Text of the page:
In the weeks before and after the holidays you will find Miami homes adorned with fresh plantings of flowers. Some homeowners opt for inflatable holiday characters alongside an array of bright lights. Plastic Santa’s, dormant during the day, come to life at night.

It’s important to remember that our cool season coincides with our dry season. New plants will need watering for establishment. Moreover, we should be mindful that often, we often chose plants ill-suited for the heat and excessive rain typical of South Florida’s spring, summer and fall seasons.

What if we rethink our holiday landscape spruce ups? With a bit more planning we could cultivate beautiful and inviting landscapes throughout the year. We could choose plants that will thrive in our landscape year-round. Planning ahead and planting during the rainy will ensure they are well-established and ready to flower for the holidays.

The key lies in the Florida-Friendly Landscaping Principle of “Right Plant, Right Place”. We can help you with that!

After the holidays take some time for garden visits. Locations such as Fairchild, Miami Beach Botanical, The Kampong, and The Fruit & Spice Park are a few of our nearby Botanical Gardens in Miami-Dade County. Take note of what is in bloom or simply spectacular at this time of year. Inquire about the scientific name, look them up, and start making some plans. Feel free to return to us for further guidance.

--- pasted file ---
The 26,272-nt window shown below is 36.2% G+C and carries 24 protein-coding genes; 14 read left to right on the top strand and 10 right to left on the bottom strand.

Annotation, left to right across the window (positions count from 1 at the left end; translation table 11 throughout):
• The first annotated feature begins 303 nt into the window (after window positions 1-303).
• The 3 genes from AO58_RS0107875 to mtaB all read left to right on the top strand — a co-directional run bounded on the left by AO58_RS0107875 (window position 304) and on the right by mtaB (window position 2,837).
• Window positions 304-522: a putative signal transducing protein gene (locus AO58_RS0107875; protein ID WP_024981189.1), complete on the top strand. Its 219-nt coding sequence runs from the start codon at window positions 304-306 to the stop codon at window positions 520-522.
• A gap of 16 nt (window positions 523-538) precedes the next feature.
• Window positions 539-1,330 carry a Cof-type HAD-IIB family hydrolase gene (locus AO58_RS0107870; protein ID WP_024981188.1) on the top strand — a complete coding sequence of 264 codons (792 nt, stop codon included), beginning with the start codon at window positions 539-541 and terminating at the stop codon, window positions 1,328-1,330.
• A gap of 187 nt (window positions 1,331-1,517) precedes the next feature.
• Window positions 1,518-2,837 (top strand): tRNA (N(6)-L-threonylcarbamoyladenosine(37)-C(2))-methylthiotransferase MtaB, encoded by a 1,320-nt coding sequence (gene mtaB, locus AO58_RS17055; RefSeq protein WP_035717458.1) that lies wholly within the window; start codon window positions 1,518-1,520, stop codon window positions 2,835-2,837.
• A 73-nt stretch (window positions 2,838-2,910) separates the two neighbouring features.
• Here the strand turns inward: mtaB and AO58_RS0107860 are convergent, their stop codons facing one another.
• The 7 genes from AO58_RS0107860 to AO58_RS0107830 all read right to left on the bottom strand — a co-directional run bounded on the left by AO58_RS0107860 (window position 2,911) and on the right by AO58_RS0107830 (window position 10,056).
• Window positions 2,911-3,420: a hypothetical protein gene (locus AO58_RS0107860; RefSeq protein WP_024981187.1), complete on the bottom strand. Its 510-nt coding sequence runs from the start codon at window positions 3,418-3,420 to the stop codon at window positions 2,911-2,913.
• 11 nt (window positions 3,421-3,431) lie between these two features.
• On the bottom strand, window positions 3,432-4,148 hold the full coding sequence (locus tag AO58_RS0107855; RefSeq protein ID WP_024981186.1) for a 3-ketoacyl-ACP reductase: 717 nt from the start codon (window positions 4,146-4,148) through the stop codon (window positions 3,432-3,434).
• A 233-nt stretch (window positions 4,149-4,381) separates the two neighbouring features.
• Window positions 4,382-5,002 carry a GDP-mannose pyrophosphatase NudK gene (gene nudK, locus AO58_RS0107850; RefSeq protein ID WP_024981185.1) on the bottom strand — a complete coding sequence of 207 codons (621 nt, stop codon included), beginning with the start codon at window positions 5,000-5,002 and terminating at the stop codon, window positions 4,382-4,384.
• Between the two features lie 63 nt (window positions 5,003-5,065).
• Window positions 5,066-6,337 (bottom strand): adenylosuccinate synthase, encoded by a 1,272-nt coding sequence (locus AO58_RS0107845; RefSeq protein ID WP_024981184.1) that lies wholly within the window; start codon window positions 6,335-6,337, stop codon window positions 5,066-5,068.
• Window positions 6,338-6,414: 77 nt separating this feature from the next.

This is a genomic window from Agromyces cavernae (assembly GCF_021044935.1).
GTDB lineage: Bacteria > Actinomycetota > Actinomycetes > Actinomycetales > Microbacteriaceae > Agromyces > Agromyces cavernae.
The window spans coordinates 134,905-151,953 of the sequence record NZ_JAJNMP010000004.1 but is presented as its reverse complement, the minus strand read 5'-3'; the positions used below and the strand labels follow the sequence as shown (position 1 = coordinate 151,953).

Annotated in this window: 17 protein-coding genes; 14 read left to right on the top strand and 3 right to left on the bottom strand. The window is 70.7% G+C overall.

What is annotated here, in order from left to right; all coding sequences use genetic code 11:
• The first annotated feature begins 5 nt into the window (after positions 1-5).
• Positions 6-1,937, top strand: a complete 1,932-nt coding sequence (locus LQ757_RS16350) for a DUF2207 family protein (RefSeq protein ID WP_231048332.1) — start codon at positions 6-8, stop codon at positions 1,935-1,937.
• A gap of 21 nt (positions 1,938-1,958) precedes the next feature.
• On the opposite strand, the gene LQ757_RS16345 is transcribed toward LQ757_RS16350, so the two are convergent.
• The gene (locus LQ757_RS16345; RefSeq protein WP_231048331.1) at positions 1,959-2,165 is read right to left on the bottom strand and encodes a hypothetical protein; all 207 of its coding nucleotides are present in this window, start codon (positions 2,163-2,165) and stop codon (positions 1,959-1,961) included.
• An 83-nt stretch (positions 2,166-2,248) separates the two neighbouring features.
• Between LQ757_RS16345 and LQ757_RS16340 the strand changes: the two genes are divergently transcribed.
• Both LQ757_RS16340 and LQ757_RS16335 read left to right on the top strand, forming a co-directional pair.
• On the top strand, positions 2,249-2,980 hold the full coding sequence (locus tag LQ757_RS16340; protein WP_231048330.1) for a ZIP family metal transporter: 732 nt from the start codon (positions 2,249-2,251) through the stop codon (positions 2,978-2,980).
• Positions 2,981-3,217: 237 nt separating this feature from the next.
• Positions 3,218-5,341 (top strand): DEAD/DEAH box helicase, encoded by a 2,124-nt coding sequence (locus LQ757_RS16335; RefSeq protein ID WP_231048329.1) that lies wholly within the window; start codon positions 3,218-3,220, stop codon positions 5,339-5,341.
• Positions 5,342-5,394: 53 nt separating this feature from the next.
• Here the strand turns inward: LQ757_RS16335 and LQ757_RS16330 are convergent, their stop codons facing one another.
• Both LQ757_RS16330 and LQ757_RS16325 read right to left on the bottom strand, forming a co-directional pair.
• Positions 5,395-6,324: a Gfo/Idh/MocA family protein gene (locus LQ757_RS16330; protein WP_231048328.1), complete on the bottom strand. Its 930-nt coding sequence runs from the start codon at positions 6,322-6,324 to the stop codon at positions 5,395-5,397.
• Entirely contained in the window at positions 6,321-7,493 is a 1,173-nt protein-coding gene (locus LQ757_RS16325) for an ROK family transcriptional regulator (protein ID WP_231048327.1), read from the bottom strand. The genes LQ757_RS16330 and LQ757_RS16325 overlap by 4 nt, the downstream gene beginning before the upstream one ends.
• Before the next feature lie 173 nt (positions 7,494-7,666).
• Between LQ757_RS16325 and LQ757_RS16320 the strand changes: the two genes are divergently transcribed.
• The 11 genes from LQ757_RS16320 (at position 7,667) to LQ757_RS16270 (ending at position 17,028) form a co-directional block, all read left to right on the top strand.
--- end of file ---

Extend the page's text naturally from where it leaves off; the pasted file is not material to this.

We will be featuring the plants shown in the photo header in a series of upcoming blogs. Stay tuned for the first plant in this blog series: Lipstick Tree/Bixa Orellana, set to be published in early January. Get ready for an exciting exploration!

Remember to plant for our winter migratory birds, and for our native butterflies this summer by planting native flora. They form the backbone of the landscape. The unique plants we will feature will compliment this by providing jolts of color for the holidays, all while adhering to the gardener’s golden rule of planting only non-invasive plants in the landscape.

One more thing to remember for South Florida plant zone 10b/11a: Contact your local Extension Office for the right plants that will thrive in your specific growing conditions.

Source: UF/IFAS Pest Alert

Note: All images and contents are the property of UF/IFAS.

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